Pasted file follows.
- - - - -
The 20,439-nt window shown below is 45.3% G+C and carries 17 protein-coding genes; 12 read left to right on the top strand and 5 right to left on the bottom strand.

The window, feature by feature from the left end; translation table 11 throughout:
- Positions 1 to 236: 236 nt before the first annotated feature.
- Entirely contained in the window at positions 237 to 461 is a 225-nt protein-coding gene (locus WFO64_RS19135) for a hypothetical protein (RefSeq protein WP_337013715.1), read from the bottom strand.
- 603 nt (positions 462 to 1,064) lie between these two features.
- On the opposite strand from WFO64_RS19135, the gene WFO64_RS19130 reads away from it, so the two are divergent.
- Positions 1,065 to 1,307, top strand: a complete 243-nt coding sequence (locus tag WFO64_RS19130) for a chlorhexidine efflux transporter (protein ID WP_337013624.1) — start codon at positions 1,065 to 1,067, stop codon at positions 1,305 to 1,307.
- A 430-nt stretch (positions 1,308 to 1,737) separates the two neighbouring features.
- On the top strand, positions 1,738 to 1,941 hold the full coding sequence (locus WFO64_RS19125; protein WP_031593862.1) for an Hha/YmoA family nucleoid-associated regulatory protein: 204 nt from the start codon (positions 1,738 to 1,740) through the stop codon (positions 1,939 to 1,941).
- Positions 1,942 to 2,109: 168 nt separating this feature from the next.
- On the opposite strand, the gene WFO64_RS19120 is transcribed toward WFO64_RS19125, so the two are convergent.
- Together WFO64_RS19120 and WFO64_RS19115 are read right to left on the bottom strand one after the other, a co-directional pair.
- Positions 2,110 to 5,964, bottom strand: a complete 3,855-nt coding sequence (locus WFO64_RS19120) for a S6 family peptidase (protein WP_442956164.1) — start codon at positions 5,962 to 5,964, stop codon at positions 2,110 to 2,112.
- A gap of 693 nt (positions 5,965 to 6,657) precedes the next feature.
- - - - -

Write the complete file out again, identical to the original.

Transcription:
The 20,439-nt window shown below is 45.3% G+C and carries 17 protein-coding genes; 12 read left to right on the top strand and 5 right to left on the bottom strand.

The window, feature by feature from the left end; translation table 11 throughout:
- Positions 1 to 236: 236 nt before the first annotated feature.
- Entirely contained in the window at positions 237 to 461 is a 225-nt protein-coding gene (locus WFO64_RS19135) for a hypothetical protein (RefSeq protein WP_337013715.1), read from the bottom strand.
- 603 nt (positions 462 to 1,064) lie between these two features.
- On the opposite strand from WFO64_RS19135, the gene WFO64_RS19130 reads away from it, so the two are divergent.
- Positions 1,065 to 1,307, top strand: a complete 243-nt coding sequence (locus tag WFO64_RS19130) for a chlorhexidine efflux transporter (protein ID WP_337013624.1) — start codon at positions 1,065 to 1,067, stop codon at positions 1,305 to 1,307.
- A 430-nt stretch (positions 1,308 to 1,737) separates the two neighbouring features.
- On the top strand, positions 1,738 to 1,941 hold the full coding sequence (locus WFO64_RS19125; protein WP_031593862.1) for an Hha/YmoA family nucleoid-associated regulatory protein: 204 nt from the start codon (positions 1,738 to 1,740) through the stop codon (positions 1,939 to 1,941).
- Positions 1,942 to 2,109: 168 nt separating this feature from the next.
- On the opposite strand, the gene WFO64_RS19120 is transcribed toward WFO64_RS19125, so the two are convergent.
- Together WFO64_RS19120 and WFO64_RS19115 are read right to left on the bottom strand one after the other, a co-directional pair.
- Positions 2,110 to 5,964, bottom strand: a complete 3,855-nt coding sequence (locus WFO64_RS19120) for a S6 family peptidase (protein WP_442956164.1) — start codon at positions 5,962 to 5,964, stop codon at positions 2,110 to 2,112.
- A gap of 693 nt (positions 5,965 to 6,657) precedes the next feature.